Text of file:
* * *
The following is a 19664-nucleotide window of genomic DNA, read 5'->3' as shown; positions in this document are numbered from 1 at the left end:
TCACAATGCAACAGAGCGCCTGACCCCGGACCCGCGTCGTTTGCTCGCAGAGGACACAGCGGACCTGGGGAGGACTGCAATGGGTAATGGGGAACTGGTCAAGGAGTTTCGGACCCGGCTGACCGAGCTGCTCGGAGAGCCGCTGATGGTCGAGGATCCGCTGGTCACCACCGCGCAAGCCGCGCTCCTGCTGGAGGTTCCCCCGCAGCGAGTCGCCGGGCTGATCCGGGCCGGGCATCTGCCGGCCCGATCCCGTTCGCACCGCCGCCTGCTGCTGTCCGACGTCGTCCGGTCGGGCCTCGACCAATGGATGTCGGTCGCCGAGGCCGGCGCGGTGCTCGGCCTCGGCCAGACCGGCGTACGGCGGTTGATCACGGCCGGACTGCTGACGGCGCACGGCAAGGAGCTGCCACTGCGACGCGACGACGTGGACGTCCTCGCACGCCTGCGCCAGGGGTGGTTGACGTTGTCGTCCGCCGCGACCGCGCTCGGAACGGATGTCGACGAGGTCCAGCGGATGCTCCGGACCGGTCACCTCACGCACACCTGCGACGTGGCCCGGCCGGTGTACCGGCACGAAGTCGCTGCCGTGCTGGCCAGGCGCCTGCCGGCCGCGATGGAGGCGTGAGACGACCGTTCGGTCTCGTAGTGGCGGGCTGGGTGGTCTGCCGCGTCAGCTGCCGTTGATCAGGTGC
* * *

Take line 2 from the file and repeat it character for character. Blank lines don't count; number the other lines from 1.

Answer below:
TCACAATGCAACAGAGCGCCTGACCCCGGACCCGCGTCGTTTGCTCGCAGAGGACACAGCGGACCTGGGGAGGACTGCAATGGGTAATGGGGAACTGGTCAAGGAGTTTCGGACCCGGCTGACCGAGCTGCTCGGAGAGCCGCTGATGGTCGAGGATCCGCTGGTCACCACCGCGCAAGCCGCGCTCCTGCTGGAGGTTCCCCCGCAGCGAGTCGCCGGGCTGATCCGGGCCGGGCATCTGCCGGCCCGATCCCGTTCGCACCGCCGCCTGCTGCTGTCCGACGTCGTCCGGTCGGGCCTCGACCAATGGATGTCGGTCGCCGAGGCCGGCGCGGTGCTCGGCCTCGGCCAGACCGGCGTACGGCGGTTGATCACGGCCGGACTGCTGACGGCGCACGGCAAGGAGCTGCCACTGCGACGCGACGACGTGGACGTCCTCGCACGCCTGCGCCAGGGGTGGTTGACGTTGTCGTCCGCCGCGACCGCGCTCGGAACGGATGTCGACGAGGTCCAGCGGATGCTCCGGACCGGTCACCTCACGCACACCTGCGACGTGGCCCGGCCGGTGTACCGGCACGAAGTCGCTGCCGTGCTGGCCAGGCGCCTGCCGGCCGCGATGGAGGCGTGAGACGACCGTTCGGTCTCGTAGTGGCGGGCTGGGTGGTCTGCCGCGTCAGCTGCCGTTGATCAGGTGC